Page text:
Pinch Callous: Evidence Of Taping Gone Wrong

don't stick tape to blisters

See the ridge of white skin on this pinky toe? This started as a pinch callous - a ridge of thickened skin under the toe. Pinch callouses are common. They are caused by the pinky toe curling and twisting so it sits a little under the next toe. The soft tissue of the pinky toe gets squashed and almost becomes triangular in shape with a ridge of hard skin developing as a result.

Here's how this pinch callous turned into a pinch blister, and why the pinch blister started to deroof:

  1. This pinky toe has a pinch callous as a result of normal daily activities.
  2. The toe was pre-taped before an ultramarathon. That is, tape was applied as a preventive strategy.
  3. The tape didn't work as a preventive strategy (it often doesn't) and so the pinch callous turned into a pinch blister.
  4. Plus, because the toe was taped for so long (this was a multiday ultramarathon), the skin macerated too (white, waterlogged, soggy skin).
  5. So now we have tape over a macerated blister. Of course, blistered skin is weakened because it has lost its structural connection to deeper layers.
  6. When it comes time to remove the tape, the blister roof rips off with it.

Was it the tapes fault?

This toe was taped with Fixomull Stretch (known as CoverRoll in the USA). But it could have been any adhesive tape or plaster, like Compeed or Moleskin, RockTape or KT tape, paper tape or Micropore, Leukotape or Duct Tape.

The problem was trusting tape as a preventive strategy

This pinch callous was always going to turn into a blister. If you’ve got a pinch callous on one of your toes, it is very likely to blister in a race or endurance situation. In this 6-day ultramarathon race, it was bound to happen. Taping just doesn’t do enough to nullify the blister-causing forces surrounding a pinch callous.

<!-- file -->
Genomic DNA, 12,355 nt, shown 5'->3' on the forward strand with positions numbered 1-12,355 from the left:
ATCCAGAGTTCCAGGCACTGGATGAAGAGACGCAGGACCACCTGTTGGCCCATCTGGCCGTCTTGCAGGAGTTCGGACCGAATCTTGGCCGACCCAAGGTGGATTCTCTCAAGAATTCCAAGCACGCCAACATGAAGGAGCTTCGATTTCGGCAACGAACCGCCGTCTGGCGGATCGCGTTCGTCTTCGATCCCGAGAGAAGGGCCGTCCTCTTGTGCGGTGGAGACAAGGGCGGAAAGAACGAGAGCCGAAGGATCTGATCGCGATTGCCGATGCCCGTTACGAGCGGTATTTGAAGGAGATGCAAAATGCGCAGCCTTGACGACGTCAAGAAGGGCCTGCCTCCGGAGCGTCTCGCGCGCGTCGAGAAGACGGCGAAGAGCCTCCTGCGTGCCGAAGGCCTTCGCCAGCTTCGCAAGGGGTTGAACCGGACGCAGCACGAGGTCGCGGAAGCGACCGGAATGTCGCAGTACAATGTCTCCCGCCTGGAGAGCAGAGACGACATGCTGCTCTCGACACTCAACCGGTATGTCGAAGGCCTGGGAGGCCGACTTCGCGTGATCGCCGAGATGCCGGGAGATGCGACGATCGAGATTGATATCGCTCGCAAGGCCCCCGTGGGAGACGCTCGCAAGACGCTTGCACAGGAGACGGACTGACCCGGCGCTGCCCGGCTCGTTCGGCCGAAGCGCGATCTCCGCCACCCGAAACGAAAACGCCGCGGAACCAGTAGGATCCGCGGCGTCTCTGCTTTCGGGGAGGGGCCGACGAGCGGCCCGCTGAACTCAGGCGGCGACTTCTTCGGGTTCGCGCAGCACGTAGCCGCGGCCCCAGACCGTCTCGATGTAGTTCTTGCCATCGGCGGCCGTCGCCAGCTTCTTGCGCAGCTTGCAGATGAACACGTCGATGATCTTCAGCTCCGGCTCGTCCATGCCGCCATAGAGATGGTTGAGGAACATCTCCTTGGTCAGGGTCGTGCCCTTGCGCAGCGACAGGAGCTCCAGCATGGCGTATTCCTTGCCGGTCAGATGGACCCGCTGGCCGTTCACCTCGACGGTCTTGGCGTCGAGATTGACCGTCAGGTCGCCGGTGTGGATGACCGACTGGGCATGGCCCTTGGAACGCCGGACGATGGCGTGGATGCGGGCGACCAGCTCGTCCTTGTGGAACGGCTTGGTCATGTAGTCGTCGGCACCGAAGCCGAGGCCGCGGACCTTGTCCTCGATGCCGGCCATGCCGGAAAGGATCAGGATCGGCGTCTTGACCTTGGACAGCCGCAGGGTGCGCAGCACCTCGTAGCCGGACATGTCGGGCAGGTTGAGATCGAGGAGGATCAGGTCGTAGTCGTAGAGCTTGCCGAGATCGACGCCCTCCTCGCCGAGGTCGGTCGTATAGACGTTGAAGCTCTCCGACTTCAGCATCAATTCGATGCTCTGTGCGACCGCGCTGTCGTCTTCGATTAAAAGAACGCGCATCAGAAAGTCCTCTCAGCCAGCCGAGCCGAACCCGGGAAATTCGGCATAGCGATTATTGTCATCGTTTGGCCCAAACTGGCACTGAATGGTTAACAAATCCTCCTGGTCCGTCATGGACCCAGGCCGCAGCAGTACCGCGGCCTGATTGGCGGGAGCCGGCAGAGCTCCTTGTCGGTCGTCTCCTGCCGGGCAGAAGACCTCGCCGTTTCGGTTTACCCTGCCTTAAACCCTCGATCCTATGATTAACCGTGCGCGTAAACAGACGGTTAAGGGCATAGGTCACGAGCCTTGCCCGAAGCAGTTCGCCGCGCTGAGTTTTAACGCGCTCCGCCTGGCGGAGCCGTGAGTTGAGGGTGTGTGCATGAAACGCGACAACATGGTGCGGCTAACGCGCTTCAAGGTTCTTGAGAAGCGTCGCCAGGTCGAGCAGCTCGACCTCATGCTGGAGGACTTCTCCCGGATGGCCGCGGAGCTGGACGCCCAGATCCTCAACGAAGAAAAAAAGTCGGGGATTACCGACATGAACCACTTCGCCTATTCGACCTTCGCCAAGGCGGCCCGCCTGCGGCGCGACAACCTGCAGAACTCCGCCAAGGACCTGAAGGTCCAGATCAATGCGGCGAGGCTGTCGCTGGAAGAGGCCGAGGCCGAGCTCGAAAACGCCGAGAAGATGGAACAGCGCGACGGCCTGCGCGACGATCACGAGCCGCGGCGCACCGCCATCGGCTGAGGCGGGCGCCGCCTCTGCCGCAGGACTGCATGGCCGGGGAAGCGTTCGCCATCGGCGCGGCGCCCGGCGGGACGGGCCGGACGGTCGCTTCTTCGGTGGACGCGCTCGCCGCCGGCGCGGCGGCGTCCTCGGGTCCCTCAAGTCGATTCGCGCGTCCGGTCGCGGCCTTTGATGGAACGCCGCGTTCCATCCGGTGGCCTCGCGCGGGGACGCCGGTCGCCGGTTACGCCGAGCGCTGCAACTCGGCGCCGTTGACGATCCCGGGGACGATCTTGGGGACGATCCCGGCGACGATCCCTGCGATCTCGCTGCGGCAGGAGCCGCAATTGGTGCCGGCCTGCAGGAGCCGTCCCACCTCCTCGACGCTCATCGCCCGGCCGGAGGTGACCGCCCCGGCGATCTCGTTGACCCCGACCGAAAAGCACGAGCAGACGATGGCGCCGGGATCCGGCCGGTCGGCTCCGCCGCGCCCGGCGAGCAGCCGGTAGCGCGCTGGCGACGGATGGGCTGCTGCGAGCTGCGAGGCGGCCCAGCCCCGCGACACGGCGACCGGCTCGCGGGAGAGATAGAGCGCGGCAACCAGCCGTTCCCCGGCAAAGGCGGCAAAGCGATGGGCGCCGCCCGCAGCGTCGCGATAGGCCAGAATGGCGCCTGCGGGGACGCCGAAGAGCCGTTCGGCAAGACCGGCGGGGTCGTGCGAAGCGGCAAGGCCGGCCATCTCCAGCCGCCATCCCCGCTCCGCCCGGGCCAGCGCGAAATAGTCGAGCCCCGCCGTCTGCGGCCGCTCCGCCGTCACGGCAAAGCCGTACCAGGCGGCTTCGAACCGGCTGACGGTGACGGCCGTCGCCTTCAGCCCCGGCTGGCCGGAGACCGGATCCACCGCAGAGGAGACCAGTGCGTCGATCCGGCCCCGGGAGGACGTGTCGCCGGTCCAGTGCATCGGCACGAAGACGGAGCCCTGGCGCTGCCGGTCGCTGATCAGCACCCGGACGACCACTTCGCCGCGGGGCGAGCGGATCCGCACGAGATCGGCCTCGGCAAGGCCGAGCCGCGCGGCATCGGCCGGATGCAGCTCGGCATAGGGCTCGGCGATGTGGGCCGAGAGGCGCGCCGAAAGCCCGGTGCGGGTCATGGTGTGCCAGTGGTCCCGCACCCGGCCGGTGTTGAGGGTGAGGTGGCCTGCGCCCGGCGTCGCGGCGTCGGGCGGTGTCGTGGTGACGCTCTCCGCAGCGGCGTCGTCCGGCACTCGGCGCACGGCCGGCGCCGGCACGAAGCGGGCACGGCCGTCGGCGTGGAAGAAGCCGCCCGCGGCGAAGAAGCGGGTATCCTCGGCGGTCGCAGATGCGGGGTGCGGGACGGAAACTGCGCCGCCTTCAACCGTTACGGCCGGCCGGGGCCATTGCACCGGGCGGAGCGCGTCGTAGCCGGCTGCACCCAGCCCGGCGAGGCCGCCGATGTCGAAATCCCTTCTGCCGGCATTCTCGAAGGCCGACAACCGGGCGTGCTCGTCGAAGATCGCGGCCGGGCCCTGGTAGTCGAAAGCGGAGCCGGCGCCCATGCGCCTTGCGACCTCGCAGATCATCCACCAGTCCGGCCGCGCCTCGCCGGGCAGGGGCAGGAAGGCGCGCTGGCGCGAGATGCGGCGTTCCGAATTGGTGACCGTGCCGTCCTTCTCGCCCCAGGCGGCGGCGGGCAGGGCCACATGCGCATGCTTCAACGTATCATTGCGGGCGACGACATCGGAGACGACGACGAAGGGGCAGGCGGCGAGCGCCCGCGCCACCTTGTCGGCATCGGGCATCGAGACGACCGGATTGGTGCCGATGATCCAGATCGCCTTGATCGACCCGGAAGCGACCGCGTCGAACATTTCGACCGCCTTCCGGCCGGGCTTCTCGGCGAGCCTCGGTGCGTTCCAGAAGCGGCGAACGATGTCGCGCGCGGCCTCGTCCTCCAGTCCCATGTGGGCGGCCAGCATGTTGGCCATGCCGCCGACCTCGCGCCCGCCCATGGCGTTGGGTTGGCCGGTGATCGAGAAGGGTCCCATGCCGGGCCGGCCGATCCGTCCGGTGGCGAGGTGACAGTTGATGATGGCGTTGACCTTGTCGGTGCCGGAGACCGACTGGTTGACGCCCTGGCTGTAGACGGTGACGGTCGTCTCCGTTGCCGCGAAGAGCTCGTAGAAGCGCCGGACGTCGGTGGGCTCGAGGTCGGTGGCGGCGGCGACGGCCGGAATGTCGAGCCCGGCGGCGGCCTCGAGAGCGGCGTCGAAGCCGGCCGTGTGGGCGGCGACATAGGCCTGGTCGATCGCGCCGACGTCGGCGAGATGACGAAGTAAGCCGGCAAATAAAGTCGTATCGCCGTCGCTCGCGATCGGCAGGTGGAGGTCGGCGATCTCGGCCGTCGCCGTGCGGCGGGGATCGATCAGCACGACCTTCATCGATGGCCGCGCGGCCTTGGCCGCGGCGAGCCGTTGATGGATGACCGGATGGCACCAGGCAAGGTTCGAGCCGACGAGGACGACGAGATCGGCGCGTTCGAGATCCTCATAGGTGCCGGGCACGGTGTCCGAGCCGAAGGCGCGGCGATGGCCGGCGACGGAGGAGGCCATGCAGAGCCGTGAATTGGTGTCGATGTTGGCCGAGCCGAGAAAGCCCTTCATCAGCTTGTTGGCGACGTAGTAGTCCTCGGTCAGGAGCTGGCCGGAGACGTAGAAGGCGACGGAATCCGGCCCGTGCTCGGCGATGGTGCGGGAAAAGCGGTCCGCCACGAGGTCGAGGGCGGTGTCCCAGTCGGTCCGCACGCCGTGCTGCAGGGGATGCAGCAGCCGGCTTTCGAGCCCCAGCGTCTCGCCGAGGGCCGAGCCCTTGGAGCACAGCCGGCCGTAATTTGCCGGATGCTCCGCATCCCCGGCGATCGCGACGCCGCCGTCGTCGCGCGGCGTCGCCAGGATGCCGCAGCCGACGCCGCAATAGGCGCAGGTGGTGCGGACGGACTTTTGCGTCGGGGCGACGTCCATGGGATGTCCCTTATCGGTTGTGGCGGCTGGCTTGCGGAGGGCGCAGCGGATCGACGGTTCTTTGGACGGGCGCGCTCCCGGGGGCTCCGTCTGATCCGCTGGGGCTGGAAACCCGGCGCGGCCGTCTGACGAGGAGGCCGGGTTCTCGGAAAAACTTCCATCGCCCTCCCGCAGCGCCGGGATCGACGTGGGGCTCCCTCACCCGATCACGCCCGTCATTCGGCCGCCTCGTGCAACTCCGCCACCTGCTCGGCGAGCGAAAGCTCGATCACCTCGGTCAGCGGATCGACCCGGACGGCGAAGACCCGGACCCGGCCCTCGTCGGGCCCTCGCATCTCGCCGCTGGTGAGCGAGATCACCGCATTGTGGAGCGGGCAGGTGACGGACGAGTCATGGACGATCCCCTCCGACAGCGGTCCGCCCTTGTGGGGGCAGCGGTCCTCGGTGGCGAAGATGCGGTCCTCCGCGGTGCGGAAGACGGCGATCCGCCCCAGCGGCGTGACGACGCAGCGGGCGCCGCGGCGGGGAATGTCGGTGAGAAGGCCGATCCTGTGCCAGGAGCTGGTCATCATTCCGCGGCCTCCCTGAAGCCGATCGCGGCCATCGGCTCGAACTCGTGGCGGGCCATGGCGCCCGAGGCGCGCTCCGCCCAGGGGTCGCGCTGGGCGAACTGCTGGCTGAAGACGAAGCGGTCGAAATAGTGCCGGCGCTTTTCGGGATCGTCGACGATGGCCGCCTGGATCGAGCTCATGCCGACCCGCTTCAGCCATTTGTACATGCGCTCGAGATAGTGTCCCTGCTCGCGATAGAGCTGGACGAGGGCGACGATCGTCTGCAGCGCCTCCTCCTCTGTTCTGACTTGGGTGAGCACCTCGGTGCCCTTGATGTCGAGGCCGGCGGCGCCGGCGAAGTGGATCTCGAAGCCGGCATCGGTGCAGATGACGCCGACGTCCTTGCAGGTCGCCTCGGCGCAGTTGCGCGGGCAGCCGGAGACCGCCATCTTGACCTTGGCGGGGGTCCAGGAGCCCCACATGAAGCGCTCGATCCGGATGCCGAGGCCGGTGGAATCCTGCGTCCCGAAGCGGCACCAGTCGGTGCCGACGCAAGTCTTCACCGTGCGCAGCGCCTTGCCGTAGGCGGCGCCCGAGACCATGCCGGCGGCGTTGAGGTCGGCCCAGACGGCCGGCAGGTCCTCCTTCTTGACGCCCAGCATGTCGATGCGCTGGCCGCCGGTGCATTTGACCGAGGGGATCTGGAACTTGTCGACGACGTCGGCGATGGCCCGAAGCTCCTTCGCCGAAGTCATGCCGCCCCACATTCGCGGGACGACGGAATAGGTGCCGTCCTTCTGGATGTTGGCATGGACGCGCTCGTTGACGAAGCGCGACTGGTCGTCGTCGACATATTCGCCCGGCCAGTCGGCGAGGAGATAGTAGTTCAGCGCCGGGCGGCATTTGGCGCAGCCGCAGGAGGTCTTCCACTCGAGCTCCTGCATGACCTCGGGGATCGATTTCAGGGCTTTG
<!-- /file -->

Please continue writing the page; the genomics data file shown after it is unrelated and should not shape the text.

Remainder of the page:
How can you stop a pinch callous from turning into a blister?

Here are two better options:

1. Use an island dressing

A better approach is to apply an island dressing as a preventive strategy.

  • The "island" is absorbent and will absorb a little moisture.
  • It’s also slightly padded so it will provide more cushioning than tape alone.
  • The island is non-adhesive, so if the worst happens and it does blister, you won't be ripping any skin off. It will simply lift away from the weakened skin without damaging it further. Island dressing

An island dressing.

2. Use a gel toe protector

The gel material of gel toe sleeves and caps does an amazing job of absorbing blister-causing forces. This is never more necessary than when we have pinch callouses and we're trying to prevent pinch blisters. However, maceration can be an issue as sweat can't evaporate. For this reason, you should not place a gel toe protector directly onto blistered skin.

I recommend that people taking part in multiday events to trust a gel toe protector for as long as possible. If/when maceration becomes an issue, switch to an island dressing. That way you've had the benefit of excellent shear absorption, and you can get yourself over the line with a different strategy. Either revert back to the island dressing. Or if you've got a long way to go or your toe is painful already, try this advanced strategy.

Wrapping up

Be careful about relying on taping alone to stop your pinch callous from turning into a pinch blister. Firstly, it might not work. Secondly, it may well make your blister so much worse.

Macerated and blistered skin is weakened skin. It has lost its anchoring to deeper layers. With tape stuck to it, this is what can happen as you peel the tape off. The weak skin tears because the adhesion of tape exceeds the skin’s weakened resistance to the pulling force.

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